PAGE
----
In all the times we have visited the Desert Botanical Gardens I don't think I have ever seen the cactus looking more stunning. Maybe fall rains have refreshed the plants. Maybe the cool cloudy day just brought out their best. It was perfect for a little iPhone photography.
You can call me a frustrated cactomaniac. Frustrated because of where I live; the limited number of cactus I can grow and most of those in pots. That is doubly true this year as my garden plants were recentlysubjected to night-time temperatures in the teens for several nights.
There was a sign in the garden suggesting the the Agave Victoria-Reginae is endangered by collection for the ornamental trade. They have an amazing number here and rather like the one I have these look like the type that produce offsets. Maybe it is the tightly furled ones that are endangered although I don't think they make a distinction in the name. You can see the pups around the base of the one in the bottom right hand corner.
Even cactus need shade at the hottest time of the year. Here provided by this permanent shade structure in cactus and succulent galleries. In other parts of the garden trees such as the Chilean mesquite and members of the legume family provide a source of nitrogen as well as shade.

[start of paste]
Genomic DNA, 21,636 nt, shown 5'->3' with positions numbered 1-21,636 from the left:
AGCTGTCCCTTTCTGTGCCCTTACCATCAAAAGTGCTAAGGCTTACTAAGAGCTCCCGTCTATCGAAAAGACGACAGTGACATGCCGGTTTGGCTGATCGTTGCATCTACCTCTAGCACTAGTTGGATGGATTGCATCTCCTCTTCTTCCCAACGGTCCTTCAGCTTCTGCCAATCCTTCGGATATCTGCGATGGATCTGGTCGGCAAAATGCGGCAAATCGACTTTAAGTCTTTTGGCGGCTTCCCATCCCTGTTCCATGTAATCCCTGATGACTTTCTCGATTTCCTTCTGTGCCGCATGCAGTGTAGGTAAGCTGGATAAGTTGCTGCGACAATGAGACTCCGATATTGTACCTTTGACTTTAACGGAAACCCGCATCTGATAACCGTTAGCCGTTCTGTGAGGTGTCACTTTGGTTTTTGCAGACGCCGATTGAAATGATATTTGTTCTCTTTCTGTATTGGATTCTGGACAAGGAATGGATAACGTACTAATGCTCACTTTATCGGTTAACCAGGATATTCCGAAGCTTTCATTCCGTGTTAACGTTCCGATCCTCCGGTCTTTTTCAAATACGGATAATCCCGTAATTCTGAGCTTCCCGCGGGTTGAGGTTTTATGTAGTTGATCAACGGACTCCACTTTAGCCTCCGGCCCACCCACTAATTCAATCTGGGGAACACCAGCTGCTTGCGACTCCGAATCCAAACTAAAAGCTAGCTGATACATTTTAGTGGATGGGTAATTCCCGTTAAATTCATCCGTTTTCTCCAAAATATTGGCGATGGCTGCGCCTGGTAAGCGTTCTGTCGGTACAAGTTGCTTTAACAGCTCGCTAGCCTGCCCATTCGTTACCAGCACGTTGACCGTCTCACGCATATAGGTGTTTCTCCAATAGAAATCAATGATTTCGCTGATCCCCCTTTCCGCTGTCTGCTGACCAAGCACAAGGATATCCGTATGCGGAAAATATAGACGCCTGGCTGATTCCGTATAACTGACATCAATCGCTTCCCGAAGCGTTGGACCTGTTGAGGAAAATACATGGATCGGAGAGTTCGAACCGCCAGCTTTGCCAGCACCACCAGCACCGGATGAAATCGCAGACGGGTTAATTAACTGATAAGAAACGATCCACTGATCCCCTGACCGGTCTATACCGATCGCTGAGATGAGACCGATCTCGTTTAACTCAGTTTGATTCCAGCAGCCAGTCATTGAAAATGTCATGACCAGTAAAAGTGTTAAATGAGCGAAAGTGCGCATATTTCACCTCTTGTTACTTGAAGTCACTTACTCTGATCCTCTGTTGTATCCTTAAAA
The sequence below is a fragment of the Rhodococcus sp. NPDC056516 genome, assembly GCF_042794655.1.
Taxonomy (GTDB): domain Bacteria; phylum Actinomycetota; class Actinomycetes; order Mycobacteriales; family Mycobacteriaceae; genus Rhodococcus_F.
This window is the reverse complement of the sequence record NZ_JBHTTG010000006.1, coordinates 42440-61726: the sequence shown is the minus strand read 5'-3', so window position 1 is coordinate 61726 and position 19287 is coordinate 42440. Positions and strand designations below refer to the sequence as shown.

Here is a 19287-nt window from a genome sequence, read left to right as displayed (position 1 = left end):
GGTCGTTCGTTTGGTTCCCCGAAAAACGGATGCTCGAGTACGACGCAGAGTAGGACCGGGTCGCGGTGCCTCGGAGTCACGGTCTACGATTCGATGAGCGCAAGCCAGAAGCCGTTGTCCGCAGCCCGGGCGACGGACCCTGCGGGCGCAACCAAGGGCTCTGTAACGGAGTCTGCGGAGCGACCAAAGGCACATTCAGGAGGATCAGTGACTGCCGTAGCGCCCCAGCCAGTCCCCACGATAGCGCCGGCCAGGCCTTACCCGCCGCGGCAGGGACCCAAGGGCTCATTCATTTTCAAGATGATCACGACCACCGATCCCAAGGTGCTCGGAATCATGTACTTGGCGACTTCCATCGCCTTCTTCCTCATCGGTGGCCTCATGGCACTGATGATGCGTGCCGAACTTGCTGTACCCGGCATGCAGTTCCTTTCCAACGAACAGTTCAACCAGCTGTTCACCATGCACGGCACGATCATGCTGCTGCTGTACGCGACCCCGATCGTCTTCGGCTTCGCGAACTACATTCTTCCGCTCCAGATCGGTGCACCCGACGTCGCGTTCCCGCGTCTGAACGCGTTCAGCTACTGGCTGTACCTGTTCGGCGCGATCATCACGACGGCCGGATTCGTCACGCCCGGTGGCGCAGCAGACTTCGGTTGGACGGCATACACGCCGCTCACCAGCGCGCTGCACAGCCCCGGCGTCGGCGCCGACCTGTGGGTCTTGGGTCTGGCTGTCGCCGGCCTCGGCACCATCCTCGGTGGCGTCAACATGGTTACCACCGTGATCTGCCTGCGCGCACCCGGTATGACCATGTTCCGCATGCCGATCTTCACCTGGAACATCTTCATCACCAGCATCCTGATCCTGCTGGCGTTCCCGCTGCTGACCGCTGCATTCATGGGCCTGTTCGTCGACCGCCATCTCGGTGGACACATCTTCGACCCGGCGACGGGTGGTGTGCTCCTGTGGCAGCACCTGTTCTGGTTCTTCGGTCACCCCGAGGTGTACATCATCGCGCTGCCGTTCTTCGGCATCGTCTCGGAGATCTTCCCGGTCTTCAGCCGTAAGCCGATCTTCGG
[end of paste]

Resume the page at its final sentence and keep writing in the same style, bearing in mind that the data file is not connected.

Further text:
This South African tree aloe, Aloe Hercules takes pride of place under the arching shade structure.
We noticed that there is new signage throughout the park in both English and Spanish.
Looking at the tuna on this cholla I can imagine the spectacular flowering earlier in the year.
It is a little too early for many blooms but a sprinkling of aloes were in bloom though out the gardens.
I am always left drooling over these golden barrel cactus.
I remember visiting shortly after the terraces were built. Low level raised beds edged in cut stone bring more formal structure to this part of the garden.
Touches of color here and there. I wonder if they chose these colors because they are the colors of flowering cactus and aloes.
When we visited last December the colored glass had not been added to the Founders Wall in the Sam and Betty Kitchell Family Heritage Garden. The wall pays tribute to the people and plants who have helped shape the gardens including people and plants.
And even though the cactus add structure to the garden there is always room for sone hardscape. The garden provides many places to sit and contemplate the beauty. There are also some beautiful water features.
A collection of watering cans among the pots dress up this ledge.
You might easily miss this tucked in behind a wall.
A memory wall.
I left even more of a cactomaniac.
A pony adventure, to the Bishop's Close
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